I give Obama credit as a human being for reaching across the aisle as many times as he did, but as a politician, it will be thought of as his fatal flaw. He looked at the Republican-majority congress and got the legislation through that he thought he could, but voters mistook those compromises as his principles. By running to the left and governing to the center, he discredited left-wing populism. Trump stepped into the vacuum with nationalist, right-wing populist rhetoric, and appeared principled (to some) by comparison.

The next time Democrats have power (assuming we recover from whatever form the Trumpocalypse takes) in the White House and not in congress, the president and his Democratic allies in congress need to put forth the laws we need and force the other side to reveal themselves as the problem when they shoot those laws down. Then we need to loudly show the voters who the problem is. Obama, in his pragmatism, probably thought that would be a waste of time. His legacy will unfortunately suffer because the voters mistook him for all three branches of government. Many of them probably believe Democrats have been in power for decades, based on how George W. Bush has been erased from history.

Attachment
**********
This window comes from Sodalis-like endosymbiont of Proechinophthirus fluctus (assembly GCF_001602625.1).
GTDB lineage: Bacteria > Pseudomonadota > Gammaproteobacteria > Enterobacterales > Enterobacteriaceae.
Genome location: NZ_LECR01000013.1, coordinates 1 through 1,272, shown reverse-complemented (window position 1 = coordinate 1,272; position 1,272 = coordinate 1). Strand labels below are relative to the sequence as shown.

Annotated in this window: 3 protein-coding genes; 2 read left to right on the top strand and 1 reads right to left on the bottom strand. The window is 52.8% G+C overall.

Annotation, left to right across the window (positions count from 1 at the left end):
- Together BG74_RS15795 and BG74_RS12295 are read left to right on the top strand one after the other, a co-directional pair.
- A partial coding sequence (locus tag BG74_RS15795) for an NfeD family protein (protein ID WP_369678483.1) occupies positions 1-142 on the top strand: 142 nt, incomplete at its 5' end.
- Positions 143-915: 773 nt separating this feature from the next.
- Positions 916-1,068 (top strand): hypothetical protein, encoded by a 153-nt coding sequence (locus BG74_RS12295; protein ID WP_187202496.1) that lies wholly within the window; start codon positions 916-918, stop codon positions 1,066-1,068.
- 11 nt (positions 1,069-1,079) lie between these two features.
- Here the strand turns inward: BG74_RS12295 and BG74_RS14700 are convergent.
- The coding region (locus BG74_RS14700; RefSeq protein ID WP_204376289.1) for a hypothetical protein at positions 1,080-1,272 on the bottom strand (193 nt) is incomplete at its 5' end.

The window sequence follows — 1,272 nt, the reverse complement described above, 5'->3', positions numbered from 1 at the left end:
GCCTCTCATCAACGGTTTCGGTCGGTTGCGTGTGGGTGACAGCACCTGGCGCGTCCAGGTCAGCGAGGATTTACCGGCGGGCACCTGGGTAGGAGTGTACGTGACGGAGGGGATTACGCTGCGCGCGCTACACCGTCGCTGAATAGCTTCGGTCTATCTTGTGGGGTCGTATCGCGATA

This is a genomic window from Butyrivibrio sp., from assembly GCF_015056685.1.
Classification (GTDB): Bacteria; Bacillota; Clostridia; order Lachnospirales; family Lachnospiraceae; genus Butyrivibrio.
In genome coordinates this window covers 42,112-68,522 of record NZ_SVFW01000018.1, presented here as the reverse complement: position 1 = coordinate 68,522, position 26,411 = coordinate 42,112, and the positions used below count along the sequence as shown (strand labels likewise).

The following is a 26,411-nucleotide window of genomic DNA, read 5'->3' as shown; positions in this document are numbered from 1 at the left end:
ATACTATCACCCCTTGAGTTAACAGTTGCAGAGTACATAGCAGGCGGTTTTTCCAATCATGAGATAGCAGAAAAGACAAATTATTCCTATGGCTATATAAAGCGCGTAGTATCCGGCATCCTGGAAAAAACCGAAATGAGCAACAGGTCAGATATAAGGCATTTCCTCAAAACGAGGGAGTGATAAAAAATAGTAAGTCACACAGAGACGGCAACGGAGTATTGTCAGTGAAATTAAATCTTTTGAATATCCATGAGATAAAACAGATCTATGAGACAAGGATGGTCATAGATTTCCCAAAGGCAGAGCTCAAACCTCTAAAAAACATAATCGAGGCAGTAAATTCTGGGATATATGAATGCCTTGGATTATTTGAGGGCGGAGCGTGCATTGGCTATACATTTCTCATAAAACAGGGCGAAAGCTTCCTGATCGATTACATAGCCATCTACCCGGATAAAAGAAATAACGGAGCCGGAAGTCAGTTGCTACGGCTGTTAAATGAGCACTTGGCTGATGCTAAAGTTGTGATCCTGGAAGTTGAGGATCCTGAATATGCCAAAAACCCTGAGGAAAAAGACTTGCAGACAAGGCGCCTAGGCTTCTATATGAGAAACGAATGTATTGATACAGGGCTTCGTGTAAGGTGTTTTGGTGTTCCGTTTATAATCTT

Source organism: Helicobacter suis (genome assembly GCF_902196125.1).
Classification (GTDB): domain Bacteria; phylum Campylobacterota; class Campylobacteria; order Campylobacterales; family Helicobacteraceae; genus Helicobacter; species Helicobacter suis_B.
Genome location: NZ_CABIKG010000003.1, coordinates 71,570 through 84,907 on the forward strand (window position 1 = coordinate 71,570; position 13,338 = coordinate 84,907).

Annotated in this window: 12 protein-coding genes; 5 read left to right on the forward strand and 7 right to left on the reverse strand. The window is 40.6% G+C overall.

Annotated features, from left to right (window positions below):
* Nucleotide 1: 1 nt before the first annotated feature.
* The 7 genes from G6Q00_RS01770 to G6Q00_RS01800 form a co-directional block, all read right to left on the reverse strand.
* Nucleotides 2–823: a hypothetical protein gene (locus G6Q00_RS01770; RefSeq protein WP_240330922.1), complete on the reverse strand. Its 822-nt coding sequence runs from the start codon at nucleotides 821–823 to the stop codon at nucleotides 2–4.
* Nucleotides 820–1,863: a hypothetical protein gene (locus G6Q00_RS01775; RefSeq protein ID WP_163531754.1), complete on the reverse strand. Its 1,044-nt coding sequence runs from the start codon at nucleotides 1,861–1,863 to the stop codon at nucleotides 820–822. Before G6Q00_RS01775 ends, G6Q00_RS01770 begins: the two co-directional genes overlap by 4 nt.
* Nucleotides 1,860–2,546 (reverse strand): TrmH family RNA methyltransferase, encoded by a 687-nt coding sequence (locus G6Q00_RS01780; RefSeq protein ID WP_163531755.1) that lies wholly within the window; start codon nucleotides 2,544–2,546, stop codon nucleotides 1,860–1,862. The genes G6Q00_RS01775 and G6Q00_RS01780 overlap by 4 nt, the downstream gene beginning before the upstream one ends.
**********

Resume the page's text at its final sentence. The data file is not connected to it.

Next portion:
5. We owe Trump a chance not to be as terrible as we think he'll be, based on his atrocious campaign.
Trump was credited with "being real" while running, so he now must make every effort to fulfill his promises to the working class. If he brings Apple factories back to the U.S.A., and allows those jobs to be good union jobs rather than the child labor jobs they currently are, we all have to expect to take a hit on our retirement accounts. (Remember, we are Wall Street too, whether we want to admit it or not.) We'll all have to pay more for products as well, and as a result, our employers will have to be forced to pay us more. This will be worth it, if it means an economy where everyone's labor is valued and everyone can participate in the economy. To keep his promises, Trump must harm the fortunes of all of his oligarch golf buddies and old prep school roommates. I never believed he would actually do it, and I still don't, but I'd be thrilled to be wrong.